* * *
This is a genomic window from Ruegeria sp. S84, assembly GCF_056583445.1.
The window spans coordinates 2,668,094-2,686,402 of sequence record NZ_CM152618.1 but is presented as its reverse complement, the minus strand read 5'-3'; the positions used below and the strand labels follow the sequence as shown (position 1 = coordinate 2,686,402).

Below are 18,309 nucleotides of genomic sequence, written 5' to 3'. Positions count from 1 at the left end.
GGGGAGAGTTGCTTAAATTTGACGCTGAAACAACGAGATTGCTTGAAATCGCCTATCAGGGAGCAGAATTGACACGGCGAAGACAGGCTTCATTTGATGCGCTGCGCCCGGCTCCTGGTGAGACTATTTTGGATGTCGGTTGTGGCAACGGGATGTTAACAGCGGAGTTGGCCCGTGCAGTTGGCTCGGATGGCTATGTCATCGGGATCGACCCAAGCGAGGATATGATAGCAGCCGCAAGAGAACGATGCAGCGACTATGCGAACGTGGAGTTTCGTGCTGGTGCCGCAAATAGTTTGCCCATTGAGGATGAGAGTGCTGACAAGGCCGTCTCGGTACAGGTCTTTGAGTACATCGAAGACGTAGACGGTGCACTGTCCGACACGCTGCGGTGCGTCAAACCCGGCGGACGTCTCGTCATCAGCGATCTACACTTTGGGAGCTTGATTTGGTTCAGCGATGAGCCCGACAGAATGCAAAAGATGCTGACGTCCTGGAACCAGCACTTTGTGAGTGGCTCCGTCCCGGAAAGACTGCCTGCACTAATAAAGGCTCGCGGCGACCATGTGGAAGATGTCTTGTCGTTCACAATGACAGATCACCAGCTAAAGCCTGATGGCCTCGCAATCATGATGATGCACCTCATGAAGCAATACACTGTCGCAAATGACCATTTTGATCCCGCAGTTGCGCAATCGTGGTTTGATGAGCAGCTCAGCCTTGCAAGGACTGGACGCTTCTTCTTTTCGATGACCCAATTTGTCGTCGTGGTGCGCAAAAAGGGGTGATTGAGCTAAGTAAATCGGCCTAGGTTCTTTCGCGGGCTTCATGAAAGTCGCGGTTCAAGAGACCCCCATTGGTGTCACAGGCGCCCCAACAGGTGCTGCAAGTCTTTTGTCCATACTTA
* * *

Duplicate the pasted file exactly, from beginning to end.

This is a genomic window from Ruegeria sp. S84, assembly GCF_056583445.1.
The window spans coordinates 2,668,094-2,686,402 of sequence record NZ_CM152618.1 but is presented as its reverse complement, the minus strand read 5'-3'; the positions used below and the strand labels follow the sequence as shown (position 1 = coordinate 2,686,402).

Below are 18,309 nucleotides of genomic sequence, written 5' to 3'. Positions count from 1 at the left end.
GGGGAGAGTTGCTTAAATTTGACGCTGAAACAACGAGATTGCTTGAAATCGCCTATCAGGGAGCAGAATTGACACGGCGAAGACAGGCTTCATTTGATGCGCTGCGCCCGGCTCCTGGTGAGACTATTTTGGATGTCGGTTGTGGCAACGGGATGTTAACAGCGGAGTTGGCCCGTGCAGTTGGCTCGGATGGCTATGTCATCGGGATCGACCCAAGCGAGGATATGATAGCAGCCGCAAGAGAACGATGCAGCGACTATGCGAACGTGGAGTTTCGTGCTGGTGCCGCAAATAGTTTGCCCATTGAGGATGAGAGTGCTGACAAGGCCGTCTCGGTACAGGTCTTTGAGTACATCGAAGACGTAGACGGTGCACTGTCCGACACGCTGCGGTGCGTCAAACCCGGCGGACGTCTCGTCATCAGCGATCTACACTTTGGGAGCTTGATTTGGTTCAGCGATGAGCCCGACAGAATGCAAAAGATGCTGACGTCCTGGAACCAGCACTTTGTGAGTGGCTCCGTCCCGGAAAGACTGCCTGCACTAATAAAGGCTCGCGGCGACCATGTGGAAGATGTCTTGTCGTTCACAATGACAGATCACCAGCTAAAGCCTGATGGCCTCGCAATCATGATGATGCACCTCATGAAGCAATACACTGTCGCAAATGACCATTTTGATCCCGCAGTTGCGCAATCGTGGTTTGATGAGCAGCTCAGCCTTGCAAGGACTGGACGCTTCTTCTTTTCGATGACCCAATTTGTCGTCGTGGTGCGCAAAAAGGGGTGATTGAGCTAAGTAAATCGGCCTAGGTTCTTTCGCGGGCTTCATGAAAGTCGCGGTTCAAGAGACCCCCATTGGTGTCACAGGCGCCCCAACAGGTGCTGCAAGTCTTTTGTCCATACTTA